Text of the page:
Apple iPod antitrust trial features emails from Steve Jobs

The trial evidence includes emails from Jobs, as well as video deposition testimony the former Apple chief executive gave shortly before he died in 2011.

Shizuo Kambayashi/AP/File
Apple CEO Steve Jobs speaks during a launch event for Apple's music download service, iTunes, in Tokyo, in 2005. A billion-dollar class-action lawsuit over Apple’s iPod music players headed to trial in a California federal court Tuesday, in an antitrust case where the legal wrangling has lasted far longer than the technology that sparked the complaint.

The late Steve Jobs, co-founder of Apple Inc, led the company to violate antitrust laws by restricting music purchases for iPod users to Apple's iTunes digital store, an attorney for consumers suing Apple said in court.

Opening statements began on Tuesday in an Oakland, California, federal court in the long-running class action, which harks back to Apple's pre-iPhone era. The plaintiffs, a group of individuals and businesses who purchased iPods from 2006 to 2009, are seeking about $350 million in damages from Apple for unfairly blocking competing device makers. That amount would be automatically tripled under antitrust laws.

Plaintiff attorney Bonny Sweeney showed the court emails from top Apple executives, including Jobs, discussing a challenge in the online music market from Real Networks, which developed a rival digital song manager. When it was developed, music purchased on Real's store could be played on iPods.

"There was a concern by Apple that this would eat into their market share," Sweeney told the eight-member jury.

Apple eventually introduced a software update that barred RealPlayer music from the iPod. Plaintiffs say that step discouraged iPod owners from buying a competing device when it came time to upgrade.

Apple attorney William Isaacson said the company had every right to improve iTunes to protect iPods from security threats, as well as from the damage caused by Real Networks software.

"It posed a danger to the consumer experience and to the quality of the product," Isaacson said.

The trial evidence includes emails from Jobs, as well as video deposition testimony the former Apple chief executive gave shortly before he died in 2011.

In July 2004, Jobs wrote to other Apple executives with a suggested press release about Real Networks.

"How's this?" Jobs wrote. "'We are stunned that Real is adopting the tactics and ethics of a hacker and breaking into the iPod.'"

"I like likening them to hackers," Apple marketing chief Philip Schiller responded.

During his 2011 deposition, Jobs displayed some of the edge he was known for, according to a transcript filed in court. Asked if he was familiar with Real Networks, Jobs replied: "Do they still exist?"

Jobs said Apple was influenced by concerns about how record companies would react if music could be taken off the iPod and copied onto other computers. He could not recall many of the details of how he viewed the Real Networks threat in 2004.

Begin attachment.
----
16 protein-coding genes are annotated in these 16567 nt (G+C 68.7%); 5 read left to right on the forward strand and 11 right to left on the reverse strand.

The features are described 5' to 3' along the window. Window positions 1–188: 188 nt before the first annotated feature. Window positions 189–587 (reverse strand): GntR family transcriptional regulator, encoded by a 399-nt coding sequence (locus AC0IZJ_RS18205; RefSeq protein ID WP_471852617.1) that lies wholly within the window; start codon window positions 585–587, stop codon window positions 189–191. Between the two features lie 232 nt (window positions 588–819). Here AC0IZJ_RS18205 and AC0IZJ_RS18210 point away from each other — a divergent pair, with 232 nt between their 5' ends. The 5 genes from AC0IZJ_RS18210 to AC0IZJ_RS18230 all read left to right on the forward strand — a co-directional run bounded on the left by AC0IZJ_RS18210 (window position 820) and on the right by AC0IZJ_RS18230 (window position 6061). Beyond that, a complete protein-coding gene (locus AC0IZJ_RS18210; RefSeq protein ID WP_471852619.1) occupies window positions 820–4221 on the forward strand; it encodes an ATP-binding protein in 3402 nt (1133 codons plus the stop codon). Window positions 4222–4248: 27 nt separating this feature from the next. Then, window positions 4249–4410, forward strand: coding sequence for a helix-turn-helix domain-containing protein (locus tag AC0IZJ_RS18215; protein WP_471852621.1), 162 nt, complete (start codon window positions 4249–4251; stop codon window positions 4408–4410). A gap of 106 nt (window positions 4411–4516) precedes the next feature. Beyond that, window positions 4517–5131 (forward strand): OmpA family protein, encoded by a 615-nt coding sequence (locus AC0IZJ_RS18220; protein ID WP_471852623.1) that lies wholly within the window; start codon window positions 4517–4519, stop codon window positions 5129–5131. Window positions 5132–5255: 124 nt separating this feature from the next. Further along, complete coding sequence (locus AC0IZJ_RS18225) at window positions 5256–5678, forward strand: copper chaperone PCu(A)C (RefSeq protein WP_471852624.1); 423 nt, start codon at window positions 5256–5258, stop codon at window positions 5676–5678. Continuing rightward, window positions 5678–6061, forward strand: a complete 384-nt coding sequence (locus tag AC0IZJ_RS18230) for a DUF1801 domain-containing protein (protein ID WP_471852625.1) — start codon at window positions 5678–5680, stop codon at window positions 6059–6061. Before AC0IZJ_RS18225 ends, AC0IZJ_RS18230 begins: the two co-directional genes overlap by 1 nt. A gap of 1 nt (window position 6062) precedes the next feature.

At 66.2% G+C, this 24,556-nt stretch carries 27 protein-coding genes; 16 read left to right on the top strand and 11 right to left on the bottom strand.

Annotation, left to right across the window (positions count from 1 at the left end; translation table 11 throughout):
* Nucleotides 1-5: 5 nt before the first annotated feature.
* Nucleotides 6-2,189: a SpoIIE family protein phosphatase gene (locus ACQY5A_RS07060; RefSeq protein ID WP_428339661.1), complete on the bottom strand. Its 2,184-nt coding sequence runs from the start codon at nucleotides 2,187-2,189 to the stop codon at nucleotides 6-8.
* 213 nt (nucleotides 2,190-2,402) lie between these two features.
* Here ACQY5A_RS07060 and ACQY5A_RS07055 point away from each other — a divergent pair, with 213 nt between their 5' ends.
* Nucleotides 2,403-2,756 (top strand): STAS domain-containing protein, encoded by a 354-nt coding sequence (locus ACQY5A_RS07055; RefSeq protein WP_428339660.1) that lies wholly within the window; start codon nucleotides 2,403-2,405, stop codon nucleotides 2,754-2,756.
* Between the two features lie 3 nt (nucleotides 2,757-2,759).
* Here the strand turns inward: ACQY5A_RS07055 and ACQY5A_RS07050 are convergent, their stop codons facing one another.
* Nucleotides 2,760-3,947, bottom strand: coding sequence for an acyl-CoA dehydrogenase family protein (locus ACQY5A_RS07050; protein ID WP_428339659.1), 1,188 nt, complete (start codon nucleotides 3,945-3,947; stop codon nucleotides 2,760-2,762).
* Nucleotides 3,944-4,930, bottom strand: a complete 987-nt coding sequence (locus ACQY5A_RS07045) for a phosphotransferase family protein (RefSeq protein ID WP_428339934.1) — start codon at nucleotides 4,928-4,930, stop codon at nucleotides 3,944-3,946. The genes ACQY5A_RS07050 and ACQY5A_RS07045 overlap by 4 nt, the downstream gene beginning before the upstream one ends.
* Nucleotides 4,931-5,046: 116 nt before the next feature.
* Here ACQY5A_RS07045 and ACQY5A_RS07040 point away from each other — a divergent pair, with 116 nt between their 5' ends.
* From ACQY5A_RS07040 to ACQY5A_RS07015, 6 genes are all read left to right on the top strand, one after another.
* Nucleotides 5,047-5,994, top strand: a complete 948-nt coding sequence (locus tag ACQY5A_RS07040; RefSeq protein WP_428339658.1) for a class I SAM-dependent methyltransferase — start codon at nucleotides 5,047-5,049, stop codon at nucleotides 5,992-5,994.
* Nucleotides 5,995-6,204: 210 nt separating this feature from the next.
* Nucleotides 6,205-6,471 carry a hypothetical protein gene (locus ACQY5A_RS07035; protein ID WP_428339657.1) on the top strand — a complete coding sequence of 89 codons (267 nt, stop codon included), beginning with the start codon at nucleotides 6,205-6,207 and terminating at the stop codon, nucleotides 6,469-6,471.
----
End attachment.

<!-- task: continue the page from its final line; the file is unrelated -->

Asked if his statements about Real Networks at the time sounded angry, Jobs replied: " hey don't sound too angry to me when I read them."

He continued: "Usually, a vehement - I don't know about the word 'vehement,' but a strong response from Apple would be a lawsuit."

Apple argues that it did not possess monopoly power in the digital music player market, and that it has no legal duty to make its products compatible for competitors. Apple software chief Eddy Cue as well as Schiller are both expected to testify.

The case in U.S. District Court, Northern District of California is The Apple iPod iTunes Anti-Trust Litigation, 05-37. 

You've read  of  free articles. Subscribe to continue.

Dear Reader,

About a year ago, I happened upon this statement about the Monitor in the Harvard Business Review – under the charming heading of “do things that don’t interest you”:

“Many things that end up” being meaningful, writes social scientist Joseph Grenny, “have come from conference workshops, articles, or online videos that began as a chore and ended with an insight. My work in Kenya, for example, was heavily influenced by a Christian Science Monitor article I had forced myself to read 10 years earlier. Sometimes, we call things ‘boring’ simply because they lie outside the box we are currently in.”

If you were to come up with a punchline to a joke about the Monitor, that would probably be it. We’re seen as being global, fair, insightful, and perhaps a bit too earnest. We’re the bran muffin of journalism.

But you know what? We change lives. And I’m going to argue that we change lives precisely because we force open that too-small box that most human beings think they live in.

The Monitor is a peculiar little publication that’s hard for the world to figure out. We’re run by a church, but we’re not only for church members and we’re not about converting people. We’re known as being fair even as the world becomes as polarized as at any time since the newspaper’s founding in 1908.

We have a mission beyond circulation, we want to bridge divides. We’re about kicking down the door of thought everywhere and saying, “You are bigger and more capable than you realize. And we can prove it.”

If you’re looking for bran muffin journalism, you can subscribe to the Monitor for $15. You’ll get the Monitor Weekly magazine, the Monitor Daily email, and unlimited access to CSMonitor.com.